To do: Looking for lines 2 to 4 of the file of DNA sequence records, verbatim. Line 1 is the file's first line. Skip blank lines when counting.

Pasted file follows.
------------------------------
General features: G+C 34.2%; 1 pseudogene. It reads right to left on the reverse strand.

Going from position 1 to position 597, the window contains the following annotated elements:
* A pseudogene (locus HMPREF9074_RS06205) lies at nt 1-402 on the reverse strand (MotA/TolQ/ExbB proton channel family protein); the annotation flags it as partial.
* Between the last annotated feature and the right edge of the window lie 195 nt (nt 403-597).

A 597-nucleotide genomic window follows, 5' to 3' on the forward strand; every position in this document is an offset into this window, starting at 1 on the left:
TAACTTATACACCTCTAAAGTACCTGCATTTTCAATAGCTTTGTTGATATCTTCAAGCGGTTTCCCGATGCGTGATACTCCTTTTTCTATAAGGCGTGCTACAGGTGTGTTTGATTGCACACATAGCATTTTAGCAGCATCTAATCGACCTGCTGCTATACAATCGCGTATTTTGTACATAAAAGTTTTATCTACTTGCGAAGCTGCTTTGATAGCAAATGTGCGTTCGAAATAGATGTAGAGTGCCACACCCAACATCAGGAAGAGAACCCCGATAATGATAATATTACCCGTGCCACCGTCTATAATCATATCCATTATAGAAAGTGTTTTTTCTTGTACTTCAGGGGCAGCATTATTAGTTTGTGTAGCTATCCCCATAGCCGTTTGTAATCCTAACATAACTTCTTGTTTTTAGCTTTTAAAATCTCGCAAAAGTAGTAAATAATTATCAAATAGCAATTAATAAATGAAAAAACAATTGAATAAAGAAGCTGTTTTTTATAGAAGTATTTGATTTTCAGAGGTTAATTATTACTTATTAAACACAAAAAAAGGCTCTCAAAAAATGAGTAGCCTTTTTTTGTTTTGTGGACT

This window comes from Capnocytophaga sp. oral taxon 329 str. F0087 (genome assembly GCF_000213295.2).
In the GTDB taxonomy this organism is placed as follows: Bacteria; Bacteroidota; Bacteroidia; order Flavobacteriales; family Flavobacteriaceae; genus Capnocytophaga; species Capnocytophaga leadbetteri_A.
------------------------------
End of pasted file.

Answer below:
Going from position 1 to position 597, the window contains the following annotated elements:
* A pseudogene (locus HMPREF9074_RS06205) lies at nt 1-402 on the reverse strand (MotA/TolQ/ExbB proton channel family protein); the annotation flags it as partial.
* Between the last annotated feature and the right edge of the window lie 195 nt (nt 403-597).